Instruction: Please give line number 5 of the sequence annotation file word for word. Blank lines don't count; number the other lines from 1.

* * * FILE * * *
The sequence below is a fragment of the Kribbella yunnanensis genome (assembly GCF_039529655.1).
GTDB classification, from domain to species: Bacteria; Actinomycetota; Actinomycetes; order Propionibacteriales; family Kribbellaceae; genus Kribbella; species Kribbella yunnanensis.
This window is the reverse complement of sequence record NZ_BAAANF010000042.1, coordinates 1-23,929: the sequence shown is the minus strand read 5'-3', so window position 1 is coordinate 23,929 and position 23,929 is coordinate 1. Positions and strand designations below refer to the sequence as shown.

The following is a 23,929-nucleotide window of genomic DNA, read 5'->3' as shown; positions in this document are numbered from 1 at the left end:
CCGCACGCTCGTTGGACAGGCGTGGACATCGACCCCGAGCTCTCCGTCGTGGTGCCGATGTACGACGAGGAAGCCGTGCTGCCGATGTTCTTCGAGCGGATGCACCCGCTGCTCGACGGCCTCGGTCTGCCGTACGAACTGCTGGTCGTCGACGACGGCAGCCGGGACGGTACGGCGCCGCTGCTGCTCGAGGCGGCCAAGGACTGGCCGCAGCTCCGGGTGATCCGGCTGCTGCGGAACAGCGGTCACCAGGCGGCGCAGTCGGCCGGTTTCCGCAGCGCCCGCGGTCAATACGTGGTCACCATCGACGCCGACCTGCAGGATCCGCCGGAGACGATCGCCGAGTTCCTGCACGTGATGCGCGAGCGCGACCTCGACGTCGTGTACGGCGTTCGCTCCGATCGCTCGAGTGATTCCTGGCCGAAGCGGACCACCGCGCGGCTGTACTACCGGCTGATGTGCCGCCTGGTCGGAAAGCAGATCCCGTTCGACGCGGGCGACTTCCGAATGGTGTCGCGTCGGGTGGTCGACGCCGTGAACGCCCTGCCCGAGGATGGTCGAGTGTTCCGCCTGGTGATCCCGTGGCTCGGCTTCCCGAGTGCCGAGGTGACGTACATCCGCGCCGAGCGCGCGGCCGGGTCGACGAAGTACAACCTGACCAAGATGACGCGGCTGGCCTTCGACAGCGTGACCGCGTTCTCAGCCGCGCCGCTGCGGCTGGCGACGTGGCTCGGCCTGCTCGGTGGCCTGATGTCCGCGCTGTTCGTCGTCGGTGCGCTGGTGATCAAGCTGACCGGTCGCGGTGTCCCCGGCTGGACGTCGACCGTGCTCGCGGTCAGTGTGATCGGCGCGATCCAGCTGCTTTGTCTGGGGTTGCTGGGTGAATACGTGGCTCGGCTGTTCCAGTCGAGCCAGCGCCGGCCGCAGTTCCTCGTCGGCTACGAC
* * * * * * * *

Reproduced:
CCGCACGCTCGTTGGACAGGCGTGGACATCGACCCCGAGCTCTCCGTCGTGGTGCCGATGTACGACGAGGAAGCCGTGCTGCCGATGTTCTTCGAGCGGATGCACCCGCTGCTCGACGGCCTCGGTCTGCCGTACGAACTGCTGGTCGTCGACGACGGCAGCCGGGACGGTACGGCGCCGCTGCTGCTCGAGGCGGCCAAGGACTGGCCGCAGCTCCGGGTGATCCGGCTGCTGCGGAACAGCGGTCACCAGGCGGCGCAGTCGGCCGGTTTCCGCAGCGCCCGCGGTCAATACGTGGTCACCATCGACGCCGACCTGCAGGATCCGCCGGAGACGATCGCCGAGTTCCTGCACGTGATGCGCGAGCGCGACCTCGACGTCGTGTACGGCGTTCGCTCCGATCGCTCGAGTGATTCCTGGCCGAAGCGGACCACCGCGCGGCTGTACTACCGGCTGATGTGCCGCCTGGTCGGAAAGCAGATCCCGTTCGACGCGGGCGACTTCCGAATGGTGTCGCGTCGGGTGGTCGACGCCGTGAACGCCCTGCCCGAGGATGGTCGAGTGTTCCGCCTGGTGATCCCGTGGCTCGGCTTCCCGAGTGCCGAGGTGACGTACATCCGCGCCGAGCGCGCGGCCGGGTCGACGAAGTACAACCTGACCAAGATGACGCGGCTGGCCTTCGACAGCGTGACCGCGTTCTCAGCCGCGCCGCTGCGGCTGGCGACGTGGCTCGGCCTGCTCGGTGGCCTGATGTCCGCGCTGTTCGTCGTCGGTGCGCTGGTGATCAAGCTGACCGGTCGCGGTGTCCCCGGCTGGACGTCGACCGTGCTCGCGGTCAGTGTGATCGGCGCGATCCAGCTGCTTTGTCTGGGGTTGCTGGGTGAATACGTGGCTCGGCTGTTCCAGTCGAGCCAGCGCCGGCCGCAGTTCCTCGTCGGCTACGAC